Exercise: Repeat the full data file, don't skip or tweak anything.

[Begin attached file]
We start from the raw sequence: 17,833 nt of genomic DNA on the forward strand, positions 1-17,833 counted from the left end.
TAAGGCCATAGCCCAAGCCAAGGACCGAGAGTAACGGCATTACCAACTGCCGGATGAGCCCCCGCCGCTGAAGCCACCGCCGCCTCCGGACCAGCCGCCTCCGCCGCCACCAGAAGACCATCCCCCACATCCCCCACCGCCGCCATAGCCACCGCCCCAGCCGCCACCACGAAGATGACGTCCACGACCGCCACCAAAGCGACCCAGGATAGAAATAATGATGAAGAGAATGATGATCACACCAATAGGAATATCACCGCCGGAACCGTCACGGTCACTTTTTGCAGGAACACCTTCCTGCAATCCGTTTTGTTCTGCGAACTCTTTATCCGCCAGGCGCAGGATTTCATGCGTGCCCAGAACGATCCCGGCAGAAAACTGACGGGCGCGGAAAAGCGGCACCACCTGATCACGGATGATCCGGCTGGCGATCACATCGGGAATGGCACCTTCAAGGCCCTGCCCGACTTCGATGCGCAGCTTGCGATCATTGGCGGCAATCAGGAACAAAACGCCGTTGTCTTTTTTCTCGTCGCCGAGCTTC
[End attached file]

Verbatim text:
We start from the raw sequence: 17,833 nt of genomic DNA on the forward strand, positions 1-17,833 counted from the left end.
TAAGGCCATAGCCCAAGCCAAGGACCGAGAGTAACGGCATTACCAACTGCCGGATGAGCCCCCGCCGCTGAAGCCACCGCCGCCTCCGGACCAGCCGCCTCCGCCGCCACCAGAAGACCATCCCCCACATCCCCCACCGCCGCCATAGCCACCGCCCCAGCCGCCACCACGAAGATGACGTCCACGACCGCCACCAAAGCGACCCAGGATAGAAATAATGATGAAGAGAATGATGATCACACCAATAGGAATATCACCGCCGGAACCGTCACGGTCACTTTTTGCAGGAACACCTTCCTGCAATCCGTTTTGTTCTGCGAACTCTTTATCCGCCAGGCGCAGGATTTCATGCGTGCCCAGAACGATCCCGGCAGAAAACTGACGGGCGCGGAAAAGCGGCACCACCTGATCACGGATGATCCGGCTGGCGATCACATCGGGAATGGCACCTTCAAGGCCCTGCCCGACTTCGATGCGCAGCTTGCGATCATTGGCGGCAATCAGGAACAAAACGCCGTTGTCTTTTTTCTCGTCGCCGAGCTTC